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- Not having recommended vaccinations
- Community living arrangements, such as a college dormitory or military base
- People in close and prolonged contact with people with meningitis
- Supressed immune system caused by certain health conditions or medications
- Penetrating head trauma
- Previous brain surgery, or cerebrospinal fluid shunts
- Birth defects, such as dermal sinus or myelomeningocele, a type of spina bifida
- A history of epidural steroid injections or other invasive spinal procedures
- Cochlear implants
- Alcohol use disorder
- Smoking, or exposure to second-hand smoke
- High fever
- Very stiff, sore neck
- Red or purple skin rash
- Bluish skin color
- Sensitivity to bright lights
- Mental confusion
- Unexplained high fever or any form of temperature instability, including a low body temperature
- Yellowing of the skin or eyes
- Feeding poorly or refusing to eat
- Tightness or bulging of soft spots between skull bones
- Difficulty awakening
- Blood tests and cultures
- Urine tests
- Tests of mucous and pus from your skin
- Lumbar puncture
- Antibiotics and corticosteroids—often given together
- Pain relievers
- Medications to help reduce brain swelling
- Glycerol to reduce the risk of hearing loss and neurological complications
- If you have been exposed to meningitis, or are a carrier or healthcare worker, you may need to take prophylactic antibiotics to prevent infection.
- Make sure your vaccinations are up to date. Check on the vaccination status of your family members as well.
- Buy pasteurized milk and milk products.
- Talk to your doctor if you are pregnant so you can be monitored.
Centers for Disease Control and Prevention http://www.cdc.gov
Meningitis Foundation of American http://www.musa.org
Health Canada http://www.hc-sc.gc.ca
Meningitis Research Foundation of Canada http://www.meningitis.ca
Bacterial meningitis in adults. EBSCO DynaMed website. Available at: http://www.ebscohost.com/dynamed. Updated June 15, 2015. Accessed August 10, 2015.
Bacterial meningitis in infants and children. EBSCO DynaMed website. Available at: http://www.ebscohost.com/dynamed. Updated May 27, 2015. Accessed August 10, 2015.
Bamberger D. Diagnosis, initial management, and prevention of meningitis. Am Fam Physician. 2010;82(12):1491-1498.
Lumbar puncture (LP). EBSCO DynaMed website. Available at: http://www.ebscohost.com/dynamed. Updated May 31, 2012. Accessed August 10, 2015.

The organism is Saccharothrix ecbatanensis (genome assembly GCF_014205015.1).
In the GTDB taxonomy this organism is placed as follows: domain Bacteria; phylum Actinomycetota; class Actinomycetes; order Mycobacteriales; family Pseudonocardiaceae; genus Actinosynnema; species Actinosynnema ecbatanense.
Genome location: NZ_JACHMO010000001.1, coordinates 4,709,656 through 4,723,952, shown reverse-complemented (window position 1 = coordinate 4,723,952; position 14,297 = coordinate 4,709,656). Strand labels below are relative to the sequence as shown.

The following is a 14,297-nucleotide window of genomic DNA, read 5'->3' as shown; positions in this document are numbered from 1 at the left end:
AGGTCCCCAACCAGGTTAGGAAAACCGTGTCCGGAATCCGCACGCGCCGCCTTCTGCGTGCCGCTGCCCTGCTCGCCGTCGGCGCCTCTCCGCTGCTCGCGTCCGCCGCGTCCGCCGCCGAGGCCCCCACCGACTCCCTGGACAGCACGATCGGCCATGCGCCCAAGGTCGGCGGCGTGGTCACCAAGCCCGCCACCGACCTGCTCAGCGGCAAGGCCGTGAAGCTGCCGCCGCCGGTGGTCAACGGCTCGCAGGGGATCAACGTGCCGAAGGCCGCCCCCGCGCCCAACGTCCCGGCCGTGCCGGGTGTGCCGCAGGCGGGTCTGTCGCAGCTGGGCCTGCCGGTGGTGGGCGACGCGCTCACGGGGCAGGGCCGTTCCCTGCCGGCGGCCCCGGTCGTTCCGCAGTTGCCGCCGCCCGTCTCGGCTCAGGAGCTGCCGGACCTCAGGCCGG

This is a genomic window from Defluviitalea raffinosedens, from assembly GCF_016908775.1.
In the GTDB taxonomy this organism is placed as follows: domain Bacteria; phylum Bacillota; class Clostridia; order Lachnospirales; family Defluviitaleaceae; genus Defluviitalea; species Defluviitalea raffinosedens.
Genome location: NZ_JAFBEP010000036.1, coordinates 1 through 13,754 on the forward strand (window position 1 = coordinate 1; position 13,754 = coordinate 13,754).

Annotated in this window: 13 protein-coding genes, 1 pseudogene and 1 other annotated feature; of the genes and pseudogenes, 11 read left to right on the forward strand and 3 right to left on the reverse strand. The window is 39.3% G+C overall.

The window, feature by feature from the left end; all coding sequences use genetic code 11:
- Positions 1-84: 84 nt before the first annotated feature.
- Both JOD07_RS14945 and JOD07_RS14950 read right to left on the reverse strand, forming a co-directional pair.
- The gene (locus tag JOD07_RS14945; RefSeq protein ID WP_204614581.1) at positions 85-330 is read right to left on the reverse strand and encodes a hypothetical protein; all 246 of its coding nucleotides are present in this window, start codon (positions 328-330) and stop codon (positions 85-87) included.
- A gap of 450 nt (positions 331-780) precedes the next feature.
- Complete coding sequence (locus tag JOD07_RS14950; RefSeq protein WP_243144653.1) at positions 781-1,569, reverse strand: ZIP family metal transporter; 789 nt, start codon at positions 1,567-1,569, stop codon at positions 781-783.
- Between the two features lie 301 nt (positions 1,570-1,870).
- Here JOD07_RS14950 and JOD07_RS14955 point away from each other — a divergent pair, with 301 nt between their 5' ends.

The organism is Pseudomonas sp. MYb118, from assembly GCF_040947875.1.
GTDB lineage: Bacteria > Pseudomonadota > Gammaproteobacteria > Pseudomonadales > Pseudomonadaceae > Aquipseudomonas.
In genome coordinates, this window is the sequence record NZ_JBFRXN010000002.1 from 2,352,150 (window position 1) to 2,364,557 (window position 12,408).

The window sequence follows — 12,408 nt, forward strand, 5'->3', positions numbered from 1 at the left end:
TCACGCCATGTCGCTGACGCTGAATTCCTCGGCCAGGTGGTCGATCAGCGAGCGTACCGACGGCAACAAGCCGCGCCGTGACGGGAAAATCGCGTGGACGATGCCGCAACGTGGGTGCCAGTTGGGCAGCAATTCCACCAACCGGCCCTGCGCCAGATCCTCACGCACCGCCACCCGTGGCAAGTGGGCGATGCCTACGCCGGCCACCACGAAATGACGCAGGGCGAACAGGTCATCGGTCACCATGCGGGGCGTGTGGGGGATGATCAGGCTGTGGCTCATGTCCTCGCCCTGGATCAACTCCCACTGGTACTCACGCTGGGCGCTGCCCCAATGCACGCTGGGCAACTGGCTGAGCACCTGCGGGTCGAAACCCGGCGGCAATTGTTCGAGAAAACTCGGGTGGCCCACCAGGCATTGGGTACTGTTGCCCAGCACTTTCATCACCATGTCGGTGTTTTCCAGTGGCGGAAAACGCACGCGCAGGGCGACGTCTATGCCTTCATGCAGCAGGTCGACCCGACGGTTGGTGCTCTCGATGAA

Meningitis and encephalitis fact sheet. National Institute of Neurological Disorders and Stroke website. Available at: http://www.ninds.nih.gov/disorders/encephalitis%5Fmeningitis/detail%5Fencephalitis%5Fmeningitis.htm. Updated April 30, 2015. Accessed August 10, 2015.
Meningococcal disease. Centers for Disease Control and Prevention website. Available at: http://www.cdc.gov/meningococcal/about/index.html. Updated April 1, 2014. Accessed August 10, 2015.
Weisfelt M, de Gans J, van der Ende A, van de Beek D. Community-acquired bacterial meningitis in alcoholic patients. PLoS One. 2010;5(2):e9102.
10/2/2009 DynaMed's Systematic Literature Surveillance http://www.ebscohost.com/dynamed: Centers for Disease Control and Prevention. Updated recommendation from the Advisory Committee on Immunization Practices (ACIP) for revaccination of persons at prolonged increased risk for meningococcal disease. MMWR. 2009;58(37):1042-1043.
4/22/2011 DynaMed's Systematic Literature Surveillance http://www.ebscohost.com/dynamed: Lee CC, Middaugh NA, Howie SR, Ezzati M. Association of secondhand smoke exposure with pediatric invasive bacterial disease and bacterial carriage: a systematic review and meta-analysis. PLoS Med. 2010;7(12).
1/2/2014 DynaMed's Systematic Literature Surveillance http://www.ebscohost.com/dynamed: Zalmanovici T, Fraser A, et al. Antibiotics for preventing meningococcal infections. Cochrane Database Syst Rev. 2013;10:CD004785.
- Reviewer: David Horn, MD
- Review Date: 08/2015 -
- Update Date: 08/10/2015 -